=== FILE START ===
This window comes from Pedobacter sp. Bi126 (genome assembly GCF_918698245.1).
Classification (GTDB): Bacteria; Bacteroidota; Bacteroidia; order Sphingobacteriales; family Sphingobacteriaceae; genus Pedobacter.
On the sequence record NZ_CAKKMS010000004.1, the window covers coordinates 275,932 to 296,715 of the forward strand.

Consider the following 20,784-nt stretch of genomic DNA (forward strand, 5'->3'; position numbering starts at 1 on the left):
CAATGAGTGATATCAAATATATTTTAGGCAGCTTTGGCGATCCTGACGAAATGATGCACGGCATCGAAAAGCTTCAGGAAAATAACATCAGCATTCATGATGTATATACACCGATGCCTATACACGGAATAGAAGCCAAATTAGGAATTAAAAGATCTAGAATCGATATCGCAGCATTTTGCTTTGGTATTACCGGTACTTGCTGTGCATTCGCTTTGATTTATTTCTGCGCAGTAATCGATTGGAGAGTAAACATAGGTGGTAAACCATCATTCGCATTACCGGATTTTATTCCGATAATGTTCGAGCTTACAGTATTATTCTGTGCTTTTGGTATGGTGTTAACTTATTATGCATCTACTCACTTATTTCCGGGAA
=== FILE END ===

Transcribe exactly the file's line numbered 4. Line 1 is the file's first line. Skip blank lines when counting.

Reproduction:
Consider the following 20,784-nt stretch of genomic DNA (forward strand, 5'->3'; position numbering starts at 1 on the left):